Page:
Monday, December 27, 2004

Army historian cites lack of postwar plan

Army historian cites lack of postwar plan
Military strategist calls effort in Iraq 'mediocre'
Goran Tomasevic / Reuters file
The U.S. military lacked a formal plan for stabilizing Iraq after the fall of Saddam Hussein's regime, a failure that has contributed to a "mediocre" Army effort there, war historian and strategist Maj. Isaiah Wilson III has concluded.
By Thomas E. Ricks
Updated: 12:49 a.m. ET Dec. 25, 2004
The U.S. military invaded Iraq without a formal plan for occupying and stabilizing the country and this high-level failure continues to undercut what has been a "mediocre" Army effort there, an Army historian and strategist has concluded.
advertisement"There was no Phase IV plan" for occupying Iraq after the combat phase, writes Maj. Isaiah Wilson III, who served as an official historian of the campaign and later as a war planner in Iraq. While a variety of government offices had considered the possible situations that would follow a U.S. victory, Wilson writes, no one produced an actual document laying out a strategy to consolidate the victory after major combat operations ended.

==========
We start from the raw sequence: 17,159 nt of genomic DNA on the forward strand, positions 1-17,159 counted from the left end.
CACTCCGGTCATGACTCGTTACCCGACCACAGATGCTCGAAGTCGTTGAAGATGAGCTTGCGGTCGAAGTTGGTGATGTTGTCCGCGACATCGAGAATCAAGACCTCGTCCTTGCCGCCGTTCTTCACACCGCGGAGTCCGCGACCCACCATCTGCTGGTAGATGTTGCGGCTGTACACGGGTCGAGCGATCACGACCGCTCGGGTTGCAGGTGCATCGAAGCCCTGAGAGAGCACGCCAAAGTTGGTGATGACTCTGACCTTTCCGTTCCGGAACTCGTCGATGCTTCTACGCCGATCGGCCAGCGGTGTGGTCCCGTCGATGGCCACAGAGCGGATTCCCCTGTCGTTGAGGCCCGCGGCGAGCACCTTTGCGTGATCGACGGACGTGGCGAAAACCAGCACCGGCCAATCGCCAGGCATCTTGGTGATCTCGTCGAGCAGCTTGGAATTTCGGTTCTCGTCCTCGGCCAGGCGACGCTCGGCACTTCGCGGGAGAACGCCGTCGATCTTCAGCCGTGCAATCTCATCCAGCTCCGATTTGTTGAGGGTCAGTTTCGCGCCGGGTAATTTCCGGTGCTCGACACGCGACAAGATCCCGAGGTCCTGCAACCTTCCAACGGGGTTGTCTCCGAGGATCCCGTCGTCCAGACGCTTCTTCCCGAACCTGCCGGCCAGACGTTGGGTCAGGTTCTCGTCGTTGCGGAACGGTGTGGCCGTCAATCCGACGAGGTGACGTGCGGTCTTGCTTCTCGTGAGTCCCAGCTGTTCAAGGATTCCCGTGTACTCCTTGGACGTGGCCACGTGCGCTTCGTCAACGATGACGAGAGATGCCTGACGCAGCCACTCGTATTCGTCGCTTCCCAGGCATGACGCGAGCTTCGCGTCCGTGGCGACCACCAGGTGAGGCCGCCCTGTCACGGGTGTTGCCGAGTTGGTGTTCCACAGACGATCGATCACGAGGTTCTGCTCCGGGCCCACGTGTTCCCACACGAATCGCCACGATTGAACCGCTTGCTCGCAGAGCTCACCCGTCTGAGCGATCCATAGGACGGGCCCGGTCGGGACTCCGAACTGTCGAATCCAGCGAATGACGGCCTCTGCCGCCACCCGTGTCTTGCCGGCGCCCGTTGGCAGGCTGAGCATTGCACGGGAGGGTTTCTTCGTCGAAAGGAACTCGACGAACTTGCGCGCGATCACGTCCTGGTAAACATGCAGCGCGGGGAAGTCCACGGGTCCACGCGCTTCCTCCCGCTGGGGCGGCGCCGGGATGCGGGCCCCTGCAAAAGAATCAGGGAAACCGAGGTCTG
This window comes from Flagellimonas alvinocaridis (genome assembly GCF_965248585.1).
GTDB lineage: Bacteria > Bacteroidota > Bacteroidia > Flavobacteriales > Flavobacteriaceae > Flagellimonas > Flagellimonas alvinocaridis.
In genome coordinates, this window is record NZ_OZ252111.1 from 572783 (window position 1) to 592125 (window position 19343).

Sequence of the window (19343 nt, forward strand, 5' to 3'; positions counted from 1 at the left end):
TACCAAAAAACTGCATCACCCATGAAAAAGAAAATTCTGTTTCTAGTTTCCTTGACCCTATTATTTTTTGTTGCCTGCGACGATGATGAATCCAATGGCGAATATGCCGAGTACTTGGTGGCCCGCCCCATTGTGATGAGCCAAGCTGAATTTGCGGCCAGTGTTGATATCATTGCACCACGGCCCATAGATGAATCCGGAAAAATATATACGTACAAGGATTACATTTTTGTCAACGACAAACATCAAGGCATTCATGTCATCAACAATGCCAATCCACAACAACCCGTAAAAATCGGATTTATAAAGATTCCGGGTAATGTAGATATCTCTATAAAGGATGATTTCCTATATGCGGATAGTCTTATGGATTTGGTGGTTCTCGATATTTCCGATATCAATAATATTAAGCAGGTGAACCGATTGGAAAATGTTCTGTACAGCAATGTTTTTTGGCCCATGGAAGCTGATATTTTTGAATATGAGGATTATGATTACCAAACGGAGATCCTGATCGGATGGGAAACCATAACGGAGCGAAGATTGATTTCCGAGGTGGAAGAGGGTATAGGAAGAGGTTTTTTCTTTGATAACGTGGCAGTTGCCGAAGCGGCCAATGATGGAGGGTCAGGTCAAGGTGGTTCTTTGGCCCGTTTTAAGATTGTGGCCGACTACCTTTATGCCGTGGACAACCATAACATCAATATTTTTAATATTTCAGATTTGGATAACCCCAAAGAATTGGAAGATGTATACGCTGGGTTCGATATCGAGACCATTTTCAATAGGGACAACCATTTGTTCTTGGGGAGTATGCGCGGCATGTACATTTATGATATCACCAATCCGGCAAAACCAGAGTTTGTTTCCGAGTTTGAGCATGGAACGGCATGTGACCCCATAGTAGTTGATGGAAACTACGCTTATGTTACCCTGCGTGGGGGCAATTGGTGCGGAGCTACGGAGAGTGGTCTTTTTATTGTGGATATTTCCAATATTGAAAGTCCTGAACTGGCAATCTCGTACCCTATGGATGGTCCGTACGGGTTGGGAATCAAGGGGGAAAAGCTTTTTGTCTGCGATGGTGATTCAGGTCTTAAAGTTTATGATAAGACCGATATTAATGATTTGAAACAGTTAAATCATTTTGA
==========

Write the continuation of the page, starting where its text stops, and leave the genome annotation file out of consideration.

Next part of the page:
"While there may have been 'plans' at the national level, and even within various agencies within the war zone, none of these 'plans' operationalized the problem beyond regime collapse" — that is, laid out how U.S. forces would be moved and structured, Wilson writes in an essay that has been delivered at several academic conferences but not published. "There was no adequate operational plan for stability operations and support operations."
High-level criticism
Similar criticisms have been made before, but until now they have not been stated so authoritatively and publicly by a military insider positioned to be familiar with top-secret planning. During the period in question, from April to June 2003, Wilson was a researcher for the Army's Operation Iraqi Freedom Study Group. Then, from July 2003 to March 2004, he was the chief war planner for the 101st Airborne Division, which was stationed in northern Iraq....